Being a remote worker often begins with a “honeymoon period,” where things go much better than they did in the office and you grow to enjoy a certain freedom in your day.
However, after months or years of working remotely, you may encounter a variety of experiences that make remote work less exciting than you expected. Usually, only one or two of these experiences crop up at any given time, so don’t be alarmed if you don’t fit into any of them – it’s great to still be enjoying remote work! Here are some proactive changes that can make remote work more positive without much investment on your part.
Burnt Out? Set Alarms for Starting and Stopping Work
Often, the experience of working remotely can lead to a bit of “work creep,” where your work becomes more and more synonymous with your leisure time. One simple strategy for combating this is to get a clear read on how much time you want to spend on work. Then, set “commuting alarms” on a phone or alarm clock. This is an alarm 15 minutes before you want to start working, and an alarm right when you should start working. The same should happen for finishing work: 15 minute warning, and a stop alarm. These alarms serve as a version of your “commute,” letting you have some time to prepare for the beginning and for the ending of work each day, letting you wrap things up and put work away. See if this helps you compartmentalize work and leisure.
Distracted? Lock the Space Where You Work
Even if your family is entirely self-sufficient while you work from home, there are plenty of distracting sounds that come out during a workday spent at home. One strategy for avoiding in-home distractions while working remotely is to lock yourself “in,” usually metaphorically. Place a barrier between you and whatever else is going on around you, and make sure your family understands just how big a deal something must be to merit a distraction. Choose interventions that maximize your ability to focus during the workday without completely cutting you off from true emergencies.
Low-Quality Feedback? Proactively Schedule One-on-One Calls
Some remote workers become dejected when they realize they get less interaction with supervisors and clients and have more transactional exchanges via email and phone call. One way to make sure you get whatever kind of feedback you seek is to be the one to initiate check-in meetings. This can be effectively done on the phone or via video chat. Your team won’t know that you need better feedback until you let them know, and these one-on-ones may reveal other information that improves your remote-work quality-of-life. Better feedback can make you feel more secure and like you are moving forward even if you aren’t receiving in-person feedback at all.
Low-Quality Work? Do an In-Office Experiment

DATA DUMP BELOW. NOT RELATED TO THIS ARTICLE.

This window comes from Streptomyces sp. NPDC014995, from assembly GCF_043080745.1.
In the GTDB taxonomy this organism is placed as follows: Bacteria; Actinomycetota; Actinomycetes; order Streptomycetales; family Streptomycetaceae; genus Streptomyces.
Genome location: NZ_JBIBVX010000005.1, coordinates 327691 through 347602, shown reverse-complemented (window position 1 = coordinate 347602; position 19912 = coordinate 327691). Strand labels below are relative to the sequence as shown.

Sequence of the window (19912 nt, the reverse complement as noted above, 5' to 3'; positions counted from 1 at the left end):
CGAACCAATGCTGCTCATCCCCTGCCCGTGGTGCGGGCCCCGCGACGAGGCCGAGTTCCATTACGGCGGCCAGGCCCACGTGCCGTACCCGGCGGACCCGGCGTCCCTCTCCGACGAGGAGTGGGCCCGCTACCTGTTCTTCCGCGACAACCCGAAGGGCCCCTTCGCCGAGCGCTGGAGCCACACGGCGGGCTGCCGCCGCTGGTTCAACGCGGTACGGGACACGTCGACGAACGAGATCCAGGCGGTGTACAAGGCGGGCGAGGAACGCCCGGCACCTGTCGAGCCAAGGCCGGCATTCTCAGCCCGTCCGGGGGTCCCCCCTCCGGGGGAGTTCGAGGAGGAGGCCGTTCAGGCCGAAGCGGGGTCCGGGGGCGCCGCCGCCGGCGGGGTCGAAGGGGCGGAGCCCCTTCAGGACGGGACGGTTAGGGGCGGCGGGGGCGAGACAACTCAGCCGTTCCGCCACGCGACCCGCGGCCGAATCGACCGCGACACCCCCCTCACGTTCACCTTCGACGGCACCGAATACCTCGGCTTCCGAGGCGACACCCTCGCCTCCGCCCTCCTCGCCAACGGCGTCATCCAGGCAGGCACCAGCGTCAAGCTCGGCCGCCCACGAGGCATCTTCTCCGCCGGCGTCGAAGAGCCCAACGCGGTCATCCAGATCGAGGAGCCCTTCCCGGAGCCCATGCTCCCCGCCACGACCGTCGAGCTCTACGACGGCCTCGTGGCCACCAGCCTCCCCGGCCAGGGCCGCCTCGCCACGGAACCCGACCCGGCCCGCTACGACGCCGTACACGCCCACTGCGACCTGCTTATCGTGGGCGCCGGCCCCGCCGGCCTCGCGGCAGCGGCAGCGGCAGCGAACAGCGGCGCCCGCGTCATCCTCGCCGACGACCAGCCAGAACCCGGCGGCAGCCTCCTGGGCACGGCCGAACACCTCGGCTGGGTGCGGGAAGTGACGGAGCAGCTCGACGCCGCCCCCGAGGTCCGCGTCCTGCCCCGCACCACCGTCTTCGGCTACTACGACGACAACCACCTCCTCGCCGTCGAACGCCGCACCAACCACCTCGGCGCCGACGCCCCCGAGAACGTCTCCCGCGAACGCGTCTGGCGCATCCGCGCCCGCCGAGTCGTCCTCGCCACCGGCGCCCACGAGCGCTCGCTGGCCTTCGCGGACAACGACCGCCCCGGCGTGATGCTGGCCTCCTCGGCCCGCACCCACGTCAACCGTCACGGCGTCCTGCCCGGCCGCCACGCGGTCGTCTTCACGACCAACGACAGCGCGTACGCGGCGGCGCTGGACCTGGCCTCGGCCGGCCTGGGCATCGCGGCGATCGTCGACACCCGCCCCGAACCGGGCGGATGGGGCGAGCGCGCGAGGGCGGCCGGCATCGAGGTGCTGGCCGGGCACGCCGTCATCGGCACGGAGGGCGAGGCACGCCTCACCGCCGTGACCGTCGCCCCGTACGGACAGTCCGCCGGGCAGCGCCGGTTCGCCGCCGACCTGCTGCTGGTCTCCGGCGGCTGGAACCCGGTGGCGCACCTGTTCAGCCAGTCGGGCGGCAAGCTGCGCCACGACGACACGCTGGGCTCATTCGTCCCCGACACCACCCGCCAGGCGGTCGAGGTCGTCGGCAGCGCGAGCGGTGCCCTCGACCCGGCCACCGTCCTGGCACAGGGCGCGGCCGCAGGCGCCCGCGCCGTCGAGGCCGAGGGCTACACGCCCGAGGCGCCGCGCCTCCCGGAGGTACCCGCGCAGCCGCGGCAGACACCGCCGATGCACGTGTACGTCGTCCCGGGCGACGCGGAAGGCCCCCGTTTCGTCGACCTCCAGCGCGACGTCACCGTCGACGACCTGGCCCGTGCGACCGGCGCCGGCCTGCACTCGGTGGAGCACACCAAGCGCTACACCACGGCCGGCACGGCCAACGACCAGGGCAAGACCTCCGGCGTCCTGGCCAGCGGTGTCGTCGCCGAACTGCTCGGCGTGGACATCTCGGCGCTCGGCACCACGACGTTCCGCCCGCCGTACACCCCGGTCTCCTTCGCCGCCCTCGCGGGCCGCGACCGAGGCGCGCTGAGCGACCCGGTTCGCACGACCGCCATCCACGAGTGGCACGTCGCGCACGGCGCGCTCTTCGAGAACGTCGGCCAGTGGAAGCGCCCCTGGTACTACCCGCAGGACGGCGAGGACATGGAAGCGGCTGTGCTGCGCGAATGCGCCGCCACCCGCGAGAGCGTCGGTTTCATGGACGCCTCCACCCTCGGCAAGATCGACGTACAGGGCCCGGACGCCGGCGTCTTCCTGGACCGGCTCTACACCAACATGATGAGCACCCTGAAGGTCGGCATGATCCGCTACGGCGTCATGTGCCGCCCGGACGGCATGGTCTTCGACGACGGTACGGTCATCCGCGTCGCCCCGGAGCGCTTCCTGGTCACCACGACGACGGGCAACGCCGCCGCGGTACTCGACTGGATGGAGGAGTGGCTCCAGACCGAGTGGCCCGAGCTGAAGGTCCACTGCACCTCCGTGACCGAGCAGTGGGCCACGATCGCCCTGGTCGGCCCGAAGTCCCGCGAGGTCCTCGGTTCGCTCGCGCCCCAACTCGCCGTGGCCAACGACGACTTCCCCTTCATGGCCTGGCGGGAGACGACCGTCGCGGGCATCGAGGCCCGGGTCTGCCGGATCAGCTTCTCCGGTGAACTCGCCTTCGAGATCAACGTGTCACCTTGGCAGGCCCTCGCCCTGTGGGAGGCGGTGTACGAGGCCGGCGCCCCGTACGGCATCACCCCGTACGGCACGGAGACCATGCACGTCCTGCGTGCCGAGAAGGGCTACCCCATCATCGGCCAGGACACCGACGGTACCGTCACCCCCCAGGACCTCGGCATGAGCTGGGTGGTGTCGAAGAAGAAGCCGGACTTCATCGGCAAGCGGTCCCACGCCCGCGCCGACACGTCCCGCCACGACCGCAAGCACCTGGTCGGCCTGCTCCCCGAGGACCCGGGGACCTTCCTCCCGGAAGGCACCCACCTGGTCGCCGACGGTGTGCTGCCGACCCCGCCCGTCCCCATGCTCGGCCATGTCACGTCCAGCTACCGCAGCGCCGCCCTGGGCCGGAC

Few people experience this, but you may find yourself producing lower quality work when you are remote than when you are in the office. The quality metric could be anything: less thorough, less quickly completed, or less attuned to the needs of the client. This may be a time to do an experiment. If your work was specifically moved from in an office or professional setting to your home or other remote locations, try doing a one week or one month experiment back in the business. Take notes each day about what felt different from your remote work, and what resources or changes you noticed. Usually the experiment is enough to help you optimize your remote environment enough to regain your high-quality work.
Lonely? Try a Co-Working Space or Coffee Shop Once a Week
While most people find there is a benefit to working “alone,” in terms of productivity, loneliness isn’t always helpful. If you feel sluggish in your current remote setting, try one that involves more people without involving people who will take your creativity. You don’t have to go all-in on this solution, but rather can take one day a week, when your work is most suitable to moving out of your home and try it.
Inefficient? Make Scheduling and Project Management Software Your New Boss
Even great managers struggle to be as involved with remote workers as they are with workers in the office. One way to get some of the efficiency that comes from frequent management contact is to use scheduling software, like your Google or Outlook calendars, and project management software, like Trello or Asana, to automate reminders that are somewhat like a priority reminder from a manager. Take a few minutes each week to project out the order in which you will need to do work. You can adjust for how long the projects actually take, of course, but the reminders can help you to focus on getting things done at a reasonable pace.
Unchallenged? Propose a New Project
Some remote workers have none of the above problems and work so well that they run out of things to do with their work time! Rather than feeling unfulfilled or browsing social media, turn this time into a chance to shine. Propose a new project, ideally something flexible that requires time from you but not many additional resources. Even if the new project cannot move forward, proposing it may open a conversation with your supervisor or team lead about other ways you could be contributing positively in areas that need your expertise.
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